PV Sindhu has become the first Indian shuttler to win a gold at BWF World Championships. She is also the joint-most successful women's singles shuttler at the world meet, having won 5 medals in just 6 appearances. Sindhu became only the 4th singles player ever to have a full set of world championship medals. On Sunday in Basel, Sindhu, it seems, wanted to put an end to all the debate surrounding her inability to win the yellow metal, debate around her temperament in big matches. The Olympic silver medallist became the world champion and in style!
The 5th seed Sindhu took on 3rd seed and former champion Nozomi Okuhara in a repeat of the 2017 World Championships final in Basel. Two years ago, the two shuttlers battled for 110 minutes, the longest final in the history of the tournament. Sindhu had given it her all. She had never been pushed around like how she was by the pint-sized Japanese shuttler. Despite leaving every bit of energy she had in her on the court, Sindhu finished the second best and finished with a silver.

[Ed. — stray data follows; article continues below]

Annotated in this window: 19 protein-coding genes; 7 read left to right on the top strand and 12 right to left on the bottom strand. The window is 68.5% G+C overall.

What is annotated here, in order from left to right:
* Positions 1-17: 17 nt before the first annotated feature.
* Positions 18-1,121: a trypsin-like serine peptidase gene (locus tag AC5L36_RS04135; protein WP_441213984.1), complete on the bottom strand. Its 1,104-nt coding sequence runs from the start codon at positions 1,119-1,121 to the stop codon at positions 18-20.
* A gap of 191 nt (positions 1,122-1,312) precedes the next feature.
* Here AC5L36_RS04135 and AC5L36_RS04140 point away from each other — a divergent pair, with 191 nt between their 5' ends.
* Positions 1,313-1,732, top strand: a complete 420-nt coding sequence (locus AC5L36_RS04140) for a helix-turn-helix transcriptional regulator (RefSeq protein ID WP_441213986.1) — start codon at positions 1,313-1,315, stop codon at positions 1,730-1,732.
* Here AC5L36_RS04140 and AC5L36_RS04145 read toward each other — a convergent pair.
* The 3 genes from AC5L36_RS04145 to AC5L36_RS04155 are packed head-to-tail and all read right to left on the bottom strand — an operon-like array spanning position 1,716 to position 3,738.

Two years later, Sindhu never gave an opportunity to Okuhara to do anything close to what she did in 2017. The final was over in just 32 minutes. Sindhu won it 21-7, 21-7 in just 38 minutes to become the first Indian to win a gold at the BWF World Championships.
Celebrated commentator Gillian Clarke quipped: "I can’t remember such a one sided final." It was indeed one-way traffic. The lack of drift at the St Jakobshalle in Basel worked wonders in Sindhu's favour. Her attacking game flourished. In the past, Sindhu had been tentative at the start in major finals. On Sunday, she was not. Sindhu was at her best against Okuhara, who had no answers to the Indian shuttlers aggressive approach. Sindhu was not giving it any air even in defence. She was using all four corners of the court and put pressure on Okuhara at the back-court - something that Ratchanok Inatanon did well in the women's singles semi-final. Sindhu was more clinical.
Prime Minister Narendra Modi congratulated Sindhu after she became the first Indian to win a gold medal at the BWF World Championships.